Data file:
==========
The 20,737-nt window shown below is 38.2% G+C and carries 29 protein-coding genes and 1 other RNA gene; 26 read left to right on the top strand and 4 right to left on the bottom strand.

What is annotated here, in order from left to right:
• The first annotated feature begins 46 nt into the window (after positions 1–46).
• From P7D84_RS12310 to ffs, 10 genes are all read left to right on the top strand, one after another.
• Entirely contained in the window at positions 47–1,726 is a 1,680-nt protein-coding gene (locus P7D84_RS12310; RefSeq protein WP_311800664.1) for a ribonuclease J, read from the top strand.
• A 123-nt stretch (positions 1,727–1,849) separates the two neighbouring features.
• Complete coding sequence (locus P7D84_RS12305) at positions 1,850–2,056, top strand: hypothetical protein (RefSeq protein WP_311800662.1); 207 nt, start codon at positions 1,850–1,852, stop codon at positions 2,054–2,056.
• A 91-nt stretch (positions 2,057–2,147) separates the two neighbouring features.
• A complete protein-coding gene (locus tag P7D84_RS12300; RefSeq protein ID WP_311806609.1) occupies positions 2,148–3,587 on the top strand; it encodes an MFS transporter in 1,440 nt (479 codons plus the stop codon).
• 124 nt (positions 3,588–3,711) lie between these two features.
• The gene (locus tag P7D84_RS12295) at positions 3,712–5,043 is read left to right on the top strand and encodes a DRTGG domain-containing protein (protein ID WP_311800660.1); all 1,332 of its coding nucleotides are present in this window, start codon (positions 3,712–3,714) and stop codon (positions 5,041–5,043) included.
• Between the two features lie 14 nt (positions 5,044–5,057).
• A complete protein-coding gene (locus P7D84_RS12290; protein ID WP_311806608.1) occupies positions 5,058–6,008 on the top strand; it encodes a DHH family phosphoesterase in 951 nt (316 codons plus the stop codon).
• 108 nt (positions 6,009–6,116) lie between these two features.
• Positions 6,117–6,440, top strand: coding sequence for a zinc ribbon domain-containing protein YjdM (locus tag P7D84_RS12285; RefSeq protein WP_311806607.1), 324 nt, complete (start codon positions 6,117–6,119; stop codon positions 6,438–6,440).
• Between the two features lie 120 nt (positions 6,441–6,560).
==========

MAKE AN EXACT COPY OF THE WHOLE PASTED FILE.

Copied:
The 20,737-nt window shown below is 38.2% G+C and carries 29 protein-coding genes and 1 other RNA gene; 26 read left to right on the top strand and 4 right to left on the bottom strand.

What is annotated here, in order from left to right:
• The first annotated feature begins 46 nt into the window (after positions 1–46).
• From P7D84_RS12310 to ffs, 10 genes are all read left to right on the top strand, one after another.
• Entirely contained in the window at positions 47–1,726 is a 1,680-nt protein-coding gene (locus P7D84_RS12310; RefSeq protein WP_311800664.1) for a ribonuclease J, read from the top strand.
• A 123-nt stretch (positions 1,727–1,849) separates the two neighbouring features.
• Complete coding sequence (locus P7D84_RS12305) at positions 1,850–2,056, top strand: hypothetical protein (RefSeq protein WP_311800662.1); 207 nt, start codon at positions 1,850–1,852, stop codon at positions 2,054–2,056.
• A 91-nt stretch (positions 2,057–2,147) separates the two neighbouring features.
• A complete protein-coding gene (locus tag P7D84_RS12300; RefSeq protein ID WP_311806609.1) occupies positions 2,148–3,587 on the top strand; it encodes an MFS transporter in 1,440 nt (479 codons plus the stop codon).
• 124 nt (positions 3,588–3,711) lie between these two features.
• The gene (locus tag P7D84_RS12295) at positions 3,712–5,043 is read left to right on the top strand and encodes a DRTGG domain-containing protein (protein ID WP_311800660.1); all 1,332 of its coding nucleotides are present in this window, start codon (positions 3,712–3,714) and stop codon (positions 5,041–5,043) included.
• Between the two features lie 14 nt (positions 5,044–5,057).
• A complete protein-coding gene (locus P7D84_RS12290; protein ID WP_311806608.1) occupies positions 5,058–6,008 on the top strand; it encodes a DHH family phosphoesterase in 951 nt (316 codons plus the stop codon).
• 108 nt (positions 6,009–6,116) lie between these two features.
• Positions 6,117–6,440, top strand: coding sequence for a zinc ribbon domain-containing protein YjdM (locus tag P7D84_RS12285; RefSeq protein WP_311806607.1), 324 nt, complete (start codon positions 6,117–6,119; stop codon positions 6,438–6,440).
• Between the two features lie 120 nt (positions 6,441–6,560).